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How Street Sheet Canada Started

 Street Sheet (Canada) 24 May 2019

(Originally published: 10/2009) “One day I went in search of the ‘squeegee kids’. I spent many hours with them. I learned the truth. They were being railroaded, harassed, used, and oppressed by all the people I just mentioned. The first law criminalizing squeegee kids was enacted in Winnipeg – A municipal law. I started Street Sheet Canada shortly after that.” Rod Graham explains why he felt compelled to start Street Sheet Canada. Rod also picks an article from the San Francisco Chronicle about Chance Martin, Street Sheet San Francisco, which helped inspire him as a Street Papers writer.  - By Rodney Graham

Without the experiences of my youth - And without meeting some heroic people in my life I would probably never have started this paper called Street Sheet Canada

My mother and father divorced when I. was 10 years old. They had separated numerous times and had reunited numerous times. During that time our family of six moved from mining town to mining town - Between Saskatchewan and Northern British Columbia.


My mother spiralled into alcoholism and by the age of 12 my parents were divorced and the other three children were four years older than me and in their teens - able to fend for themselves and work.


I was made a ward of the court and although I love to see mothers and children, fathers and children stay together - Sometimes it is better for the child to leave. After living in foster homes and group homes for several years I had obtained the knowledge the hard way.  With that knowledge I now try to help others who have faced childhoods and youth fraught with carnage and trauma.


Before my mother's death at the age of 68 I reconciled with her and we were very close and loved each other.  The same with my father. The last years of his life we were close. It is always good to reconcile - But only when time has healed the wounds.


I studied journalism in my early years, picking up courses here and there. I wanted to be a war correspondent. I loved the thought of the adventure and intrigue all over the world. I loved taking pictures of people, animals, and life. I found myself doing activities like these to 'escape'.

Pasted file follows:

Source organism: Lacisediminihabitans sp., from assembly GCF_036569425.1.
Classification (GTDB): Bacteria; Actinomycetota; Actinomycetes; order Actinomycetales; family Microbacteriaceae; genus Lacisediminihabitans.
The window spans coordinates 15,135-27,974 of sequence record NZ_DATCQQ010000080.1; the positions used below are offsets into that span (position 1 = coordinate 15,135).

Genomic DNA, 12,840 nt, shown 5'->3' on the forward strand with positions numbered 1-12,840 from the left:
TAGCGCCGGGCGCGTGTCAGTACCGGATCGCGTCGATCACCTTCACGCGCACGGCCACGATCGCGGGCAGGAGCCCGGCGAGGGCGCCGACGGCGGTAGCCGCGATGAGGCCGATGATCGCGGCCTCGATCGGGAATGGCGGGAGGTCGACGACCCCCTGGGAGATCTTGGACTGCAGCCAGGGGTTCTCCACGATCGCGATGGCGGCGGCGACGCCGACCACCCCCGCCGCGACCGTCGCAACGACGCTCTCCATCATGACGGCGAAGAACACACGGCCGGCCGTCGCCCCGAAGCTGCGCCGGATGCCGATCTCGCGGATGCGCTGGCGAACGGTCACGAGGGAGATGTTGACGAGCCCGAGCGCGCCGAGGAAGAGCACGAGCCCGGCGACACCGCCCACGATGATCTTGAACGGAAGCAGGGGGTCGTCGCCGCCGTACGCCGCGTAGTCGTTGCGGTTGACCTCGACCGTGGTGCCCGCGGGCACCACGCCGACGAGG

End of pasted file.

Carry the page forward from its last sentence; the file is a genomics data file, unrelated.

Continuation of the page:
But in my early twenties I became aware of other problems besides family in society. I left Vancouver and all the bullshit and went up north. I worked in the bush.  I worked n the logging industry. I worked periodically for the Ministry of Forests in BC.  One of my favourite jobs was smoke jumping. I loved the forests.


On a trip to Northern Ontario to go smoke jumping I stayed in Winnipeg Manitoba.  It's a mid sized city in the middle of Canada. An unusual city in many ways. The only city for hundreds of miles in any direction in the middle of the eastern prairies.


After travelling back and forth across Canada I thought I might as well settle down in Winnipeg. By then I was of an age not suitable for adrenalin junkies and very hard work environments. While hanging out in Winnipeg I met interesting people who reminded me of my youth. Activists. I found the anarchist kids intriguing. My neighbourhood was an area where many progressive people lived. The local environmental group in my neighbourhood - Wolseley, had quite an interesting library. That's when I decided to look into the paper waste situation and began a neighbourhood 'no flyer campaign'.


But it was social activism that really interested me - because of my youth and childhood probably.


But it also scared me. When I read articles about injustice and inequity I often had trouble reading the whole thing. It brought back bad feelings. I also wondered if the writer got it right!  One issue in particular sparked my interest and I could barely read anything about it - it troubled me.  Squeegee kids.


When I was young I ran away from several group homes.  Some are not very pleasant.  The articles I was reading bothered me. They seemed to interview only certain people. And then pick the worst example of the squeegee kids and use their interview. Business people, police, social workers, and other government officials. People I had learned NOT to trust. The average person would not agree perhaps with my mistrust.


One day I went in search of the 'squeegee kids'. I spent many hours with them. I learned the truth. They were being railroaded, harassed, used, and oppressed by all the people I just mentioned. The first law criminalizing squeegee kids was enacted in Winnipeg - A municipal law. I started Street Sheet Canada shortly after that. You can Google the key words to find some of my articles.  That's it. Except for a couple of people I should mention. Nick Ternette in Winnipeg and Chance Martin in San Francisco. I admired Nick's work and also Chance's editorials - I named our little prairie paper Street Sheet Canada in admiration of Chance's editorials and Street Sheet - In San Francisco.